Review of Project Appleseed
In April of this year, I had the opportunity to experience my first Project Appleseed event – it’s now July, so I’m WAY behind in my publishing schedule so apologies up front to everyone at Project Appleseed for the delay in this article. For those of you unfamiliar, Project Appleseed is (per the Project Appleseed website) “an activity of The Revolutionary War Veterans Association, a 501(c)(3) non-profit organization, dedicated to teaching every American our shared heritage and history as well as traditional rifle marksmanship skills.” The two-day event was a nice mix of rifle marksmanship skills, with some well-presented Revolutionary War history lessons sprinkled in for good measure. Project Appleseed events are held throughout the US all year long. I was invited to participate and review to program and was able to carve out some time on my calendar to catch one of the events which was held at my own home town shooting range – the Miamisburg Sportsmen’s Club. When I arrived, smiling volunteers were set up to check in the per-registered students who had signed up for the event:
Safety is priority #1 at a Project Appleseed event – the day begins with a thorough safety briefing:
If you’re a well-trained, seasoned shooter, you’ll likely find yourself annoyed at times with the level of safety precautions taken at an Appleseed event. That’s probably a good indication they’re doing their job – many new and young shooters attend these events (it’s a popular “father and son outing”) and everyone is treated as such.
With the safety briefing out of the way, we moved right into the fundamentals of marksmanship, as performed the Project Appleseed way (I’ll elaborate on this point later). Here’s a demonstration of how they teach prone shooting:
Notice that the traditional “GI style” rifle Sling is used on this rifle, and wrapped tightly around the support arm for added stability. We spent some time practicing this method of prone shooting. Shooting with traditional iron sights out to 400 yards, you absolutely require the stability which this traditional prone shooting technique provides. Now, here’s a photo of the rifle I brought to the Project Appleseed event:
Most Project Appleseed events require a .22LR rifle, so I brought my M&P 15-22. Now my M&P 15-22 is equipped to as closely emulate the shooting experience of my AR-15’s. To this end, I even have it outfitted with the same Geissele SSA trigger and Aimpoint optics I use on my AR-15. I train around my equipment, which was selected to make me most effective with my AR-15 rifles. Which brings me to my biggest (and perhaps only) complaint with the marksmanship training provided by Project Appleseed.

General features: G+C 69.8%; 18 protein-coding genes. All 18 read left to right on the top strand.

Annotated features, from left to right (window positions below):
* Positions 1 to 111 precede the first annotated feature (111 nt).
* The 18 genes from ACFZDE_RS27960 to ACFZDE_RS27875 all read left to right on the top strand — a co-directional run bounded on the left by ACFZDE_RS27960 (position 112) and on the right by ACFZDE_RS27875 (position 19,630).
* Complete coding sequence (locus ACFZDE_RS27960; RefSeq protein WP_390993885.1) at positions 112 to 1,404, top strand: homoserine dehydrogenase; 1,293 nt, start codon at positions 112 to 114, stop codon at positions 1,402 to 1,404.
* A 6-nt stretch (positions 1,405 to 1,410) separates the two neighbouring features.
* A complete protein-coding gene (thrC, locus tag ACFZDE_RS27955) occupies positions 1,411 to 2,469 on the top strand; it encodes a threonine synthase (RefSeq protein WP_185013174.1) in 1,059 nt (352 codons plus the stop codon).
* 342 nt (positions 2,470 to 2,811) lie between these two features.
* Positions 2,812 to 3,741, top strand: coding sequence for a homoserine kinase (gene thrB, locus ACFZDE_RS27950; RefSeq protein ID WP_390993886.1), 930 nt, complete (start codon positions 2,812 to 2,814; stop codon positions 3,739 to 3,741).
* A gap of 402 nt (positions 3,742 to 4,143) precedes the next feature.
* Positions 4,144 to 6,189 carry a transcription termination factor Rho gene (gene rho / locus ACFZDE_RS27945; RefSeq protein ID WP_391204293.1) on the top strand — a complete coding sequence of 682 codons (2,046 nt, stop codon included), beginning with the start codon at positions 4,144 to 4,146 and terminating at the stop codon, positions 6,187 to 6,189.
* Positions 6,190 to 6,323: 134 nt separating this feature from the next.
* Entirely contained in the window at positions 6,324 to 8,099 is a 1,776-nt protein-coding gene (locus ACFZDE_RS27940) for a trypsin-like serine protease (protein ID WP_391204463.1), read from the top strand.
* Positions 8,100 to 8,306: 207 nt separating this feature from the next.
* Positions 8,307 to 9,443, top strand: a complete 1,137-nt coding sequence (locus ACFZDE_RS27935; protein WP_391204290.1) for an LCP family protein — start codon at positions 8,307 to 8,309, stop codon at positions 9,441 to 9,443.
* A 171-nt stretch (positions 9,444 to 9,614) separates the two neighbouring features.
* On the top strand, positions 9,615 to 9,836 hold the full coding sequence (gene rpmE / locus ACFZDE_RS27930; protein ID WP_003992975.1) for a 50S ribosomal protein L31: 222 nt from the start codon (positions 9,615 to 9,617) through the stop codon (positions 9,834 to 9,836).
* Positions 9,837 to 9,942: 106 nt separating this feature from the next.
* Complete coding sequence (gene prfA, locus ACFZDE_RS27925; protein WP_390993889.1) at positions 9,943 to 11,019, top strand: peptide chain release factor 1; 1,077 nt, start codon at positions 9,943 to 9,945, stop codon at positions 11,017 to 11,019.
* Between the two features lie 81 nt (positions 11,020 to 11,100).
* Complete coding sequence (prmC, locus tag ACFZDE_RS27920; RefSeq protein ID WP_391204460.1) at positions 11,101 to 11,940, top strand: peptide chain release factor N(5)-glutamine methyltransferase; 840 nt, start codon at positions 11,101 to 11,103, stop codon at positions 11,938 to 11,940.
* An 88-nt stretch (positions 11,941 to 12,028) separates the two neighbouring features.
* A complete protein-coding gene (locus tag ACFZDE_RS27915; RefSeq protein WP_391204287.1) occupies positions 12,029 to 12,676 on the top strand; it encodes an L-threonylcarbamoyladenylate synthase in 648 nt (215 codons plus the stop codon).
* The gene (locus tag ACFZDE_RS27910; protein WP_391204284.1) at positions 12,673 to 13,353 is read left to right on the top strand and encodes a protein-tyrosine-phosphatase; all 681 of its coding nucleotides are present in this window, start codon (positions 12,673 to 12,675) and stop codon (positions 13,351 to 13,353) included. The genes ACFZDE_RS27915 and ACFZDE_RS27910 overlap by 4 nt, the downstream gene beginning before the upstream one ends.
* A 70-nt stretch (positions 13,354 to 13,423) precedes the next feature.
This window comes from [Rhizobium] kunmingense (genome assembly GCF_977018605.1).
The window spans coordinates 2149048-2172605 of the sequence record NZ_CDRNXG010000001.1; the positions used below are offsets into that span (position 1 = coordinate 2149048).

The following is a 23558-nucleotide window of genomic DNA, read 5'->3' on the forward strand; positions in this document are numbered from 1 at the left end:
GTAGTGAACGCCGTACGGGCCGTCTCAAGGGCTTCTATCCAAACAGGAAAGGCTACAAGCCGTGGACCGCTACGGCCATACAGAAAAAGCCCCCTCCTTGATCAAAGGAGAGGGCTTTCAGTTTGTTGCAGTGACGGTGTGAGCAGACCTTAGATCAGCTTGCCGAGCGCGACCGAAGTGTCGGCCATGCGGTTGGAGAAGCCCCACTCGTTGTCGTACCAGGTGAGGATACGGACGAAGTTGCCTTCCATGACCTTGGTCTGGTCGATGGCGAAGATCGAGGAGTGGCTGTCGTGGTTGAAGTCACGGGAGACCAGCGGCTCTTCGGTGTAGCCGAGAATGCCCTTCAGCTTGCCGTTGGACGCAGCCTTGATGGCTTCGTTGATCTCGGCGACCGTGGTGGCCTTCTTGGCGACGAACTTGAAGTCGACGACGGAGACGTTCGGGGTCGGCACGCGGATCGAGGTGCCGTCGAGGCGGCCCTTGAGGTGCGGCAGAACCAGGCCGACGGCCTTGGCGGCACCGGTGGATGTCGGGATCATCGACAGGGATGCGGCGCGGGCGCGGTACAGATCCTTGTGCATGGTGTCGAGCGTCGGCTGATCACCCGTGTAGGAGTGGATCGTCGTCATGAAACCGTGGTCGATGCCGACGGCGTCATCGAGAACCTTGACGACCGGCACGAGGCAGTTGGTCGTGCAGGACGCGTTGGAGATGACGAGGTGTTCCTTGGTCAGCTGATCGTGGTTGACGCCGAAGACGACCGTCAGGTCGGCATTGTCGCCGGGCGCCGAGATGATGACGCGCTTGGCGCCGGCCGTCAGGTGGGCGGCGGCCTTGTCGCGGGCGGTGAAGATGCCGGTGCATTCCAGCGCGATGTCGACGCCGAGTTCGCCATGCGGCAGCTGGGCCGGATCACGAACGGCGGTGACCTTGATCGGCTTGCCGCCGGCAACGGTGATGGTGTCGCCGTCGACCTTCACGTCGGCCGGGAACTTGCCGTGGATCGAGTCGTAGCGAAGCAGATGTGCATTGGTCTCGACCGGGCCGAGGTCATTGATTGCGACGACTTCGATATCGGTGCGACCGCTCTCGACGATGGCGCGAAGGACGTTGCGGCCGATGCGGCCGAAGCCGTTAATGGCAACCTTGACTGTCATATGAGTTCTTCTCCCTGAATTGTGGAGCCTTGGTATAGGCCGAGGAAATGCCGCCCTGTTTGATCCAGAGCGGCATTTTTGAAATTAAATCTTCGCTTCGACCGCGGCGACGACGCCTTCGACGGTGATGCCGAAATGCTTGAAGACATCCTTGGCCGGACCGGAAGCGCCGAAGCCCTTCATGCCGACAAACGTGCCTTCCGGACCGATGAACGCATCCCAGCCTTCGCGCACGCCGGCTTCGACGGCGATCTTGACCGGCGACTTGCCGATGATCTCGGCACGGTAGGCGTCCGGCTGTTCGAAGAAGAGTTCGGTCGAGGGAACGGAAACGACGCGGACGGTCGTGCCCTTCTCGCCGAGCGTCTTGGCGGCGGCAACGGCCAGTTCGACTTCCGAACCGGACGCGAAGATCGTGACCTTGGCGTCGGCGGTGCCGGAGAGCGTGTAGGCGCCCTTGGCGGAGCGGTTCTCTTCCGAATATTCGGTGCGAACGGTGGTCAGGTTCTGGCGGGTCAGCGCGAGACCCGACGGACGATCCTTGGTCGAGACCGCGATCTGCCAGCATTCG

When they began their prone shooting demonstration, one of the instructors made the statement that “if you’ve had some tactical style prone shooting training, this will seem very different.” That was, quite honestly, an understatement. Project Appleseed wants you to train to be able to shoot with essentially the same level of technology available during the Revolutionary War – a basic rifle, a traditional sling, and iron sights. They don’t even allow students to bring a bipod to the course. On one hand, they do this out of respect to tradition. This reverence for tradition has a certain charm and will resonate with some people. There is also, to a certain degree, some argument to be made for training to shoot in this manner. “What if you needed to make a 400 yard shot and all you had was a rifle with iron sights?” Now, all that said, I’ve spent considerable time, effort, and money selecting equipment which will make me a better rifle shooter, and training around that equipment. I did as I was asked and tried to assume the prone position which they advocate – it’s terribly uncomfortable and my Magpul sling was ill-suited for this style of shooting. To be fair, the Project Appleseed website was quite clear about wanting you to bring a GI style sling to the event – something I couldn’t fathom as to why when I signed up for the event. I had much “nicer” more expensive slings than a simple GI style sling – “why did I want to purchase an inferior GI sling for this event when I knew I wouldn’t use it?” As you can imagine, I quickly reverted to the tactical prone style of shooting that I’m most equipped, trained, and practiced with performing – which certainly didn’t endear me to the Project Appleseed instructors. They certainly want you to do things THEIR way – which is completely understandable. Now, I’m not saying that my way is right, and theirs is wrong. There’s a purpose to what their doing, and I understand that. Just be aware that if you have prior training, the Project Appleseed way of doing things may not completely dovetail with that training.